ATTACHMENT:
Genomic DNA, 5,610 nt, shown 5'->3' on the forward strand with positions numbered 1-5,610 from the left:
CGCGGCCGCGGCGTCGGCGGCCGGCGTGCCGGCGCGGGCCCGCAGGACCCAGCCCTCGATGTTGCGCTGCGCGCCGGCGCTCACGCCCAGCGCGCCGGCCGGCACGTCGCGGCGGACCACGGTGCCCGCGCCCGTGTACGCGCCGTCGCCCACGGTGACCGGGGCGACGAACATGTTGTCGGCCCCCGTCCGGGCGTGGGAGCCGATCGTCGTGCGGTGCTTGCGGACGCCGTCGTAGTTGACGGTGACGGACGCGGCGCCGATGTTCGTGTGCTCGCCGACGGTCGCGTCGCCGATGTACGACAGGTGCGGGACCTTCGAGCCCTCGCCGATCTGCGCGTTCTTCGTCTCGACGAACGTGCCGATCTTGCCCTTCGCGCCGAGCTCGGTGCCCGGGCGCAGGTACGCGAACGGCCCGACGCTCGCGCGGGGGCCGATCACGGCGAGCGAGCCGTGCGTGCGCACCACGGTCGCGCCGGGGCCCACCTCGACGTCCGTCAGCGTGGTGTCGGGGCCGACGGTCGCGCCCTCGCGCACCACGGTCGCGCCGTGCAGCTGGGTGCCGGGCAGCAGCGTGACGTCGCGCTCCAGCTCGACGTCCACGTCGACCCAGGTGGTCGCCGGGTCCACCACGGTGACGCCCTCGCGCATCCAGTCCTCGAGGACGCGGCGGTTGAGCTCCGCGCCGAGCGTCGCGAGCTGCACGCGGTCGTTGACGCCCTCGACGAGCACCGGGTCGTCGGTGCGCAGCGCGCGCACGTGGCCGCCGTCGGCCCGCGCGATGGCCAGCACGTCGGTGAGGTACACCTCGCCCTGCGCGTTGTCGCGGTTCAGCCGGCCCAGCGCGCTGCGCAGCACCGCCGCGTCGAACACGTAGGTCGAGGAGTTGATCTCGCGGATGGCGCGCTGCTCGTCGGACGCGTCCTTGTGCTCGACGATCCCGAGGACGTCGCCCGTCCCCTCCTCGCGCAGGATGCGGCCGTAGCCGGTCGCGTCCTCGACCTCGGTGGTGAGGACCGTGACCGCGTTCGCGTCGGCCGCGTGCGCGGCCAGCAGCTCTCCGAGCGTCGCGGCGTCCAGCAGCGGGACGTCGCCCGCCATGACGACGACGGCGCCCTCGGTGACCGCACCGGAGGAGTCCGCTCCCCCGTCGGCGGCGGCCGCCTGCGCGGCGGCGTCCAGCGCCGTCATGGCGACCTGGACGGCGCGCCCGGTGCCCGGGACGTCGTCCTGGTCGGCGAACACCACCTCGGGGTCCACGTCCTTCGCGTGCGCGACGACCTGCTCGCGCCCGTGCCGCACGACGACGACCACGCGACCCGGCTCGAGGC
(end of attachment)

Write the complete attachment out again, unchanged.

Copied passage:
Genomic DNA, 5,610 nt, shown 5'->3' on the forward strand with positions numbered 1-5,610 from the left:
CGCGGCCGCGGCGTCGGCGGCCGGCGTGCCGGCGCGGGCCCGCAGGACCCAGCCCTCGATGTTGCGCTGCGCGCCGGCGCTCACGCCCAGCGCGCCGGCCGGCACGTCGCGGCGGACCACGGTGCCCGCGCCCGTGTACGCGCCGTCGCCCACGGTGACCGGGGCGACGAACATGTTGTCGGCCCCCGTCCGGGCGTGGGAGCCGATCGTCGTGCGGTGCTTGCGGACGCCGTCGTAGTTGACGGTGACGGACGCGGCGCCGATGTTCGTGTGCTCGCCGACGGTCGCGTCGCCGATGTACGACAGGTGCGGGACCTTCGAGCCCTCGCCGATCTGCGCGTTCTTCGTCTCGACGAACGTGCCGATCTTGCCCTTCGCGCCGAGCTCGGTGCCCGGGCGCAGGTACGCGAACGGCCCGACGCTCGCGCGGGGGCCGATCACGGCGAGCGAGCCGTGCGTGCGCACCACGGTCGCGCCGGGGCCCACCTCGACGTCCGTCAGCGTGGTGTCGGGGCCGACGGTCGCGCCCTCGCGCACCACGGTCGCGCCGTGCAGCTGGGTGCCGGGCAGCAGCGTGACGTCGCGCTCCAGCTCGACGTCCACGTCGACCCAGGTGGTCGCCGGGTCCACCACGGTGACGCCCTCGCGCATCCAGTCCTCGAGGACGCGGCGGTTGAGCTCCGCGCCGAGCGTCGCGAGCTGCACGCGGTCGTTGACGCCCTCGACGAGCACCGGGTCGTCGGTGCGCAGCGCGCGCACGTGGCCGCCGTCGGCCCGCGCGATGGCCAGCACGTCGGTGAGGTACACCTCGCCCTGCGCGTTGTCGCGGTTCAGCCGGCCCAGCGCGCTGCGCAGCACCGCCGCGTCGAACACGTAGGTCGAGGAGTTGATCTCGCGGATGGCGCGCTGCTCGTCGGACGCGTCCTTGTGCTCGACGATCCCGAGGACGTCGCCCGTCCCCTCCTCGCGCAGGATGCGGCCGTAGCCGGTCGCGTCCTCGACCTCGGTGGTGAGGACCGTGACCGCGTTCGCGTCGGCCGCGTGCGCGGCCAGCAGCTCTCCGAGCGTCGCGGCGTCCAGCAGCGGGACGTCGCCCGCCATGACGACGACGGCGCCCTCGGTGACCGCACCGGAGGAGTCCGCTCCCCCGTCGGCGGCGGCCGCCTGCGCGGCGGCGTCCAGCGCCGTCATGGCGACCTGGACGGCGCGCCCGGTGCCCGGGACGTCGTCCTGGTCGGCGAACACCACCTCGGGGTCCACGTCCTTCGCGTGCGCGACGACCTGCTCGCGCCCGTGCCGCACGACGACGACCACGCGACCCGGCTCGAGGC